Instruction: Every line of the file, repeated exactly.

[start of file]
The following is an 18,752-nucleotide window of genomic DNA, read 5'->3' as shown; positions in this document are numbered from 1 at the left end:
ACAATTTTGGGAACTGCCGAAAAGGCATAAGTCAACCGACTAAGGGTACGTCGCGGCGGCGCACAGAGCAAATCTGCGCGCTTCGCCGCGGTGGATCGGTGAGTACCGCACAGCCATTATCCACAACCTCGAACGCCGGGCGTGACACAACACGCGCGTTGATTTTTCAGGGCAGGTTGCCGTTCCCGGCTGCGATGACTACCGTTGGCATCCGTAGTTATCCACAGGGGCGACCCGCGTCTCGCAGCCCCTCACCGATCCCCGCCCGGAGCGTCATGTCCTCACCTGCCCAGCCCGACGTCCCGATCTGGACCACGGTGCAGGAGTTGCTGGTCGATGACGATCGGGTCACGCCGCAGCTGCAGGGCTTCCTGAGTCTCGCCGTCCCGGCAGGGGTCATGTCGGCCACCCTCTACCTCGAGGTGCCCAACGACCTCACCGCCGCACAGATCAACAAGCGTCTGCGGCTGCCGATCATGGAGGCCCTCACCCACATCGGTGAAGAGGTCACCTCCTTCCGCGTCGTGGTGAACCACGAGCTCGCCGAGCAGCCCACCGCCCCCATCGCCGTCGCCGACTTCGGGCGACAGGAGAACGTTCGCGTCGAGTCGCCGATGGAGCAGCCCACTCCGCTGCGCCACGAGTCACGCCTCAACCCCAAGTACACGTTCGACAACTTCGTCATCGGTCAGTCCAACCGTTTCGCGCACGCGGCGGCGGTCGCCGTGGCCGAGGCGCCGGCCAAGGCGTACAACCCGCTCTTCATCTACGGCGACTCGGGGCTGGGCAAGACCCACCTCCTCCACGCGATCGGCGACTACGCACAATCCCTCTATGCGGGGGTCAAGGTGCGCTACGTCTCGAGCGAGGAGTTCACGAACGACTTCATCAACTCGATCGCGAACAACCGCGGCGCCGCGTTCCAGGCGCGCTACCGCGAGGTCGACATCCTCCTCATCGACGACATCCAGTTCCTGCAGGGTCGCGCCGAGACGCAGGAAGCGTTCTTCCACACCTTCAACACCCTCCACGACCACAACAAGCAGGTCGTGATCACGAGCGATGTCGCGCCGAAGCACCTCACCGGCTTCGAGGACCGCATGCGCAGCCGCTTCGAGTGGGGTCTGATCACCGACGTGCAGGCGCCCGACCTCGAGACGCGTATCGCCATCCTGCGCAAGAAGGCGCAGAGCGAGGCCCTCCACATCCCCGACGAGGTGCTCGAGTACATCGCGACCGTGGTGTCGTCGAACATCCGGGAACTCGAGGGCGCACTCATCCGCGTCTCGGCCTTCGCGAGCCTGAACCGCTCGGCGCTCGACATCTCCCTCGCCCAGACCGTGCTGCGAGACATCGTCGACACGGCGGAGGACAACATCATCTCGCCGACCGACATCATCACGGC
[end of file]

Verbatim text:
The following is an 18,752-nucleotide window of genomic DNA, read 5'->3' as shown; positions in this document are numbered from 1 at the left end:
ACAATTTTGGGAACTGCCGAAAAGGCATAAGTCAACCGACTAAGGGTACGTCGCGGCGGCGCACAGAGCAAATCTGCGCGCTTCGCCGCGGTGGATCGGTGAGTACCGCACAGCCATTATCCACAACCTCGAACGCCGGGCGTGACACAACACGCGCGTTGATTTTTCAGGGCAGGTTGCCGTTCCCGGCTGCGATGACTACCGTTGGCATCCGTAGTTATCCACAGGGGCGACCCGCGTCTCGCAGCCCCTCACCGATCCCCGCCCGGAGCGTCATGTCCTCACCTGCCCAGCCCGACGTCCCGATCTGGACCACGGTGCAGGAGTTGCTGGTCGATGACGATCGGGTCACGCCGCAGCTGCAGGGCTTCCTGAGTCTCGCCGTCCCGGCAGGGGTCATGTCGGCCACCCTCTACCTCGAGGTGCCCAACGACCTCACCGCCGCACAGATCAACAAGCGTCTGCGGCTGCCGATCATGGAGGCCCTCACCCACATCGGTGAAGAGGTCACCTCCTTCCGCGTCGTGGTGAACCACGAGCTCGCCGAGCAGCCCACCGCCCCCATCGCCGTCGCCGACTTCGGGCGACAGGAGAACGTTCGCGTCGAGTCGCCGATGGAGCAGCCCACTCCGCTGCGCCACGAGTCACGCCTCAACCCCAAGTACACGTTCGACAACTTCGTCATCGGTCAGTCCAACCGTTTCGCGCACGCGGCGGCGGTCGCCGTGGCCGAGGCGCCGGCCAAGGCGTACAACCCGCTCTTCATCTACGGCGACTCGGGGCTGGGCAAGACCCACCTCCTCCACGCGATCGGCGACTACGCACAATCCCTCTATGCGGGGGTCAAGGTGCGCTACGTCTCGAGCGAGGAGTTCACGAACGACTTCATCAACTCGATCGCGAACAACCGCGGCGCCGCGTTCCAGGCGCGCTACCGCGAGGTCGACATCCTCCTCATCGACGACATCCAGTTCCTGCAGGGTCGCGCCGAGACGCAGGAAGCGTTCTTCCACACCTTCAACACCCTCCACGACCACAACAAGCAGGTCGTGATCACGAGCGATGTCGCGCCGAAGCACCTCACCGGCTTCGAGGACCGCATGCGCAGCCGCTTCGAGTGGGGTCTGATCACCGACGTGCAGGCGCCCGACCTCGAGACGCGTATCGCCATCCTGCGCAAGAAGGCGCAGAGCGAGGCCCTCCACATCCCCGACGAGGTGCTCGAGTACATCGCGACCGTGGTGTCGTCGAACATCCGGGAACTCGAGGGCGCACTCATCCGCGTCTCGGCCTTCGCGAGCCTGAACCGCTCGGCGCTCGACATCTCCCTCGCCCAGACCGTGCTGCGAGACATCGTCGACACGGCGGAGGACAACATCATCTCGCCGACCGACATCATCACGGC